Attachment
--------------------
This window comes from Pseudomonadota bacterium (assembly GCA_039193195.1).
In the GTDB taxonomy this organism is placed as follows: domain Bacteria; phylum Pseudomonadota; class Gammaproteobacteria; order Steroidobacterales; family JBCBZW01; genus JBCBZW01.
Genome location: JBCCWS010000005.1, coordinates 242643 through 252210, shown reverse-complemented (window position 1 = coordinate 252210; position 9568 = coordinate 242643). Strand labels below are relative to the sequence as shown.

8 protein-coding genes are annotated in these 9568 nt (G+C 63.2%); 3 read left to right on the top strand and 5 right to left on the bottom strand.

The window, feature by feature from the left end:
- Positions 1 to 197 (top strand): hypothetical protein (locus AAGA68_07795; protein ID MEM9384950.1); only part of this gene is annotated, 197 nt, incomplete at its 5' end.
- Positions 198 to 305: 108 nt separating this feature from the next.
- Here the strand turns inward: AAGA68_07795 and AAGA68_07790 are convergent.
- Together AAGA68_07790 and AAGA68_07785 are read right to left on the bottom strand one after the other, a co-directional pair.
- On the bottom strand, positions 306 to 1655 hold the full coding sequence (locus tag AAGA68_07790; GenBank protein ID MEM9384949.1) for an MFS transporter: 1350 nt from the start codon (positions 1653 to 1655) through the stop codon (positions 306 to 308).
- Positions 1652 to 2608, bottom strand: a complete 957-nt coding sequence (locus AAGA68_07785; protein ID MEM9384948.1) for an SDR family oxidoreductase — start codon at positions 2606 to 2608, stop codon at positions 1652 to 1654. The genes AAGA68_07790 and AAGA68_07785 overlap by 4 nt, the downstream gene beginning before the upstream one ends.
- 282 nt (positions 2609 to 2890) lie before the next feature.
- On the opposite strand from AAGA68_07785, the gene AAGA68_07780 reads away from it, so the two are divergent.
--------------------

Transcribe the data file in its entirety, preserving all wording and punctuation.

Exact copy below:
This window comes from Pseudomonadota bacterium (assembly GCA_039193195.1).
In the GTDB taxonomy this organism is placed as follows: domain Bacteria; phylum Pseudomonadota; class Gammaproteobacteria; order Steroidobacterales; family JBCBZW01; genus JBCBZW01.
Genome location: JBCCWS010000005.1, coordinates 242643 through 252210, shown reverse-complemented (window position 1 = coordinate 252210; position 9568 = coordinate 242643). Strand labels below are relative to the sequence as shown.

8 protein-coding genes are annotated in these 9568 nt (G+C 63.2%); 3 read left to right on the top strand and 5 right to left on the bottom strand.

The window, feature by feature from the left end:
- Positions 1 to 197 (top strand): hypothetical protein (locus AAGA68_07795; protein ID MEM9384950.1); only part of this gene is annotated, 197 nt, incomplete at its 5' end.
- Positions 198 to 305: 108 nt separating this feature from the next.
- Here the strand turns inward: AAGA68_07795 and AAGA68_07790 are convergent.
- Together AAGA68_07790 and AAGA68_07785 are read right to left on the bottom strand one after the other, a co-directional pair.
- On the bottom strand, positions 306 to 1655 hold the full coding sequence (locus tag AAGA68_07790; GenBank protein ID MEM9384949.1) for an MFS transporter: 1350 nt from the start codon (positions 1653 to 1655) through the stop codon (positions 306 to 308).
- Positions 1652 to 2608, bottom strand: a complete 957-nt coding sequence (locus AAGA68_07785; protein ID MEM9384948.1) for an SDR family oxidoreductase — start codon at positions 2606 to 2608, stop codon at positions 1652 to 1654. The genes AAGA68_07790 and AAGA68_07785 overlap by 4 nt, the downstream gene beginning before the upstream one ends.
- 282 nt (positions 2609 to 2890) lie before the next feature.
- On the opposite strand from AAGA68_07785, the gene AAGA68_07780 reads away from it, so the two are divergent.